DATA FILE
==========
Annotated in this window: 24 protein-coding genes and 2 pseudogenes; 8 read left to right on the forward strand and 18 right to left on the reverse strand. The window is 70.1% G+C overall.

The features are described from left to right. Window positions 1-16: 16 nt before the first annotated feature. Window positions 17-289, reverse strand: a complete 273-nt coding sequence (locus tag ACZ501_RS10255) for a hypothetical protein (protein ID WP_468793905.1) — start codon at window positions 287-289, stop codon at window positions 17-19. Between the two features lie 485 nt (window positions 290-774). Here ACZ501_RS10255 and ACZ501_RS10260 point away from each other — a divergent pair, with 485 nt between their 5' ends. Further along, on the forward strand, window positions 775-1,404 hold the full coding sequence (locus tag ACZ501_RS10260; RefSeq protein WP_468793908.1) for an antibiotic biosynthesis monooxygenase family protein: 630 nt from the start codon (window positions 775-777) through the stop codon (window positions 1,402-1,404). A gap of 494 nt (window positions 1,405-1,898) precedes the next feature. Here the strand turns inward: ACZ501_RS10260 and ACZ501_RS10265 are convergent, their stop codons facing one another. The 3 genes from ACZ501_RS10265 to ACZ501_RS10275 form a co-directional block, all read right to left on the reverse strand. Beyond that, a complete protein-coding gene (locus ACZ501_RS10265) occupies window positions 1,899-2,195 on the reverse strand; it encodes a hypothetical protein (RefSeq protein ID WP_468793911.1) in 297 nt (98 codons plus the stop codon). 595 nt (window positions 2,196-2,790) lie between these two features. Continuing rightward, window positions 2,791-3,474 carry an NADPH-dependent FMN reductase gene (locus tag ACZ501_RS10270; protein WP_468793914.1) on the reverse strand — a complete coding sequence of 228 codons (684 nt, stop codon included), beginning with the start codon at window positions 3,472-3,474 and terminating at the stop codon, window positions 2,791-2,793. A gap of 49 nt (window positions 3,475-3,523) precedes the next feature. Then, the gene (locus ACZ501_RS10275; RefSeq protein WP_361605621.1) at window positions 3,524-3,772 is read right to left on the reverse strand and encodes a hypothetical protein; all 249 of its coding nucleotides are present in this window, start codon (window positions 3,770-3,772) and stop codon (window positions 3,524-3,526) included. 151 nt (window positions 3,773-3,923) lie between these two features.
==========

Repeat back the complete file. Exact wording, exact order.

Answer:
Annotated in this window: 24 protein-coding genes and 2 pseudogenes; 8 read left to right on the forward strand and 18 right to left on the reverse strand. The window is 70.1% G+C overall.

The features are described from left to right. Window positions 1-16: 16 nt before the first annotated feature. Window positions 17-289, reverse strand: a complete 273-nt coding sequence (locus tag ACZ501_RS10255) for a hypothetical protein (protein ID WP_468793905.1) — start codon at window positions 287-289, stop codon at window positions 17-19. Between the two features lie 485 nt (window positions 290-774). Here ACZ501_RS10255 and ACZ501_RS10260 point away from each other — a divergent pair, with 485 nt between their 5' ends. Further along, on the forward strand, window positions 775-1,404 hold the full coding sequence (locus tag ACZ501_RS10260; RefSeq protein WP_468793908.1) for an antibiotic biosynthesis monooxygenase family protein: 630 nt from the start codon (window positions 775-777) through the stop codon (window positions 1,402-1,404). A gap of 494 nt (window positions 1,405-1,898) precedes the next feature. Here the strand turns inward: ACZ501_RS10260 and ACZ501_RS10265 are convergent, their stop codons facing one another. The 3 genes from ACZ501_RS10265 to ACZ501_RS10275 form a co-directional block, all read right to left on the reverse strand. Beyond that, a complete protein-coding gene (locus ACZ501_RS10265) occupies window positions 1,899-2,195 on the reverse strand; it encodes a hypothetical protein (RefSeq protein ID WP_468793911.1) in 297 nt (98 codons plus the stop codon). 595 nt (window positions 2,196-2,790) lie between these two features. Continuing rightward, window positions 2,791-3,474 carry an NADPH-dependent FMN reductase gene (locus tag ACZ501_RS10270; protein WP_468793914.1) on the reverse strand — a complete coding sequence of 228 codons (684 nt, stop codon included), beginning with the start codon at window positions 3,472-3,474 and terminating at the stop codon, window positions 2,791-2,793. A gap of 49 nt (window positions 3,475-3,523) precedes the next feature. Then, the gene (locus ACZ501_RS10275; RefSeq protein WP_361605621.1) at window positions 3,524-3,772 is read right to left on the reverse strand and encodes a hypothetical protein; all 249 of its coding nucleotides are present in this window, start codon (window positions 3,770-3,772) and stop codon (window positions 3,524-3,526) included. 151 nt (window positions 3,773-3,923) lie between these two features.